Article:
In his first of a series we are calling Case Study: Design Is Important, Michael A. Thomas, FASID explores the harsh reality of designing spaces.
During an initial interview with a client, I was asked about the role an interior designer might play in a remodel of a condo she was purchasing. Her questions were typical of a client who had never before worked with a designer.
• What is our design philosophy?
It is very often clean and basic, with textured neutral backgrounds that create the best interiors when punched up with hits of color, pattern, art and accessories.
• What types of projects have we been doing?
Three decades of practice provide a range of experience and expertise, from residential new construction and remodeling, to historic preservation and boutique country clubs.
• Do we have a portfolio of work to be reviewed?
Yes, of course. It is located online in our three websites.
During our conversation, she admitted that she often bounces from one part of the job to another, making decisions when needed but often without a frame of reference, and jumping to other parts of the project without a single focus.
What was clear was her concern that at the end of the day, at the close of the project, the whole space would not hang together well and that critical details would be overlooked. This is often the result when no master plan has been established.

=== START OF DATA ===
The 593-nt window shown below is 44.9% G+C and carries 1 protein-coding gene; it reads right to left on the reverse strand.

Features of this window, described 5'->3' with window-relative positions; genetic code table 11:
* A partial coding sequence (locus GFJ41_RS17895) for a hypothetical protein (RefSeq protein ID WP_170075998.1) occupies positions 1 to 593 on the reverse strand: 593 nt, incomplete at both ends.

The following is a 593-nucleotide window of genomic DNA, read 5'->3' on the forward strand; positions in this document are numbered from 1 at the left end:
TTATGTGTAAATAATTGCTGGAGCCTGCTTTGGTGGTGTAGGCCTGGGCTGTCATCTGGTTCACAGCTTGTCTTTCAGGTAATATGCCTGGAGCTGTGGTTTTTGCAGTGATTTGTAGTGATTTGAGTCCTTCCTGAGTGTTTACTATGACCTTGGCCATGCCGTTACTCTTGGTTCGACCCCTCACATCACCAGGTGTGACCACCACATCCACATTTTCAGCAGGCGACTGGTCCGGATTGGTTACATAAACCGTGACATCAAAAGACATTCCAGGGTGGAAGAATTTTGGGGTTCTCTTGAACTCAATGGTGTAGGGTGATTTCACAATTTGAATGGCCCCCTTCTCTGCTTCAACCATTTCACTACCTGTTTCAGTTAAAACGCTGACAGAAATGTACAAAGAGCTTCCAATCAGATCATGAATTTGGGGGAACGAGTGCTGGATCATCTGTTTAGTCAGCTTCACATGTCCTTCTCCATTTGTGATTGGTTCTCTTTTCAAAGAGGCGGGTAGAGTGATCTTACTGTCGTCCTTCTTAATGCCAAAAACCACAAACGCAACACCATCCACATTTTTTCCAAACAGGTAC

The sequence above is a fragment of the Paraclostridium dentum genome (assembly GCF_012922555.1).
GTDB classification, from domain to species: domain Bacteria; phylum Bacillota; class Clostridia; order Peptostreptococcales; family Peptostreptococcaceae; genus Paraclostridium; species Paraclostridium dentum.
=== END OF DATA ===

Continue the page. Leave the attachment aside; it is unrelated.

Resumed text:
While it appeared that she is was doing a bang-up job in pulling together a lot of the work, she indicated a need for someone to reel her back in from time to time and perhaps help her avoid mistakes that cause delays and cost money. In other words, the desire for someone to develop a vision and establish a strategy to get the job done.
So I told her that the role of an interior designer is actually simple:
• Help the client define the dream.
• Communicate in drawings and written instructions the design intent.
• Help manage the process.
The analogy that I also often use to describe the process is when one goes to a doctor. The doctor will ask questions, identify what is wrong and will then write a prescription to make it all better. The master plan of an Interior Designer is a prescription. And a good client (i.e. patient) will be able to follow it as a path to a successful environment.
There is also an additional consideration. Knowing that design is so very important, people will become deeply stressed over the simplest of details, delaying the work and derailing the project for fear of making a mistake. This can result in a measure of chaos.
And designers can actually get stressed for the same reason. Designers do know the important role design plays in ones life.
For me, I am also reminded of the following.
• Design, of all types, both good and bad, impacts the human existence.
• Good design influences human behaviors for the good.
• But great design inspires the human experience and lifts spirits.
So I gave her some advice as we concluded our time together.
First take a deep breath. Take a step back. Take a moment to return to “the dream.”
Keep in mind that if the small details are so critical, imagine how important it is to have a master plan in place when making the big decisions. And a design plan, specifications and strategies do one thing.
• It ensures a great design outcome rather than chaos. . . Because chaos is a bitch.
Michael is an award winning interior designer based in Palm Desert, CA. He is a Professional Member of the American Society of Interior Designers and a member of the ASID College of Fellows.
As a Certified Aging In Place Specialist, he creates smart looking spaces that are safe and secure and create homes for a lifetime.
And with thirty plus years in the profession, he has honed his humor, elevated his passion for design and sharpened his wit to not take anything too seriously except his design work.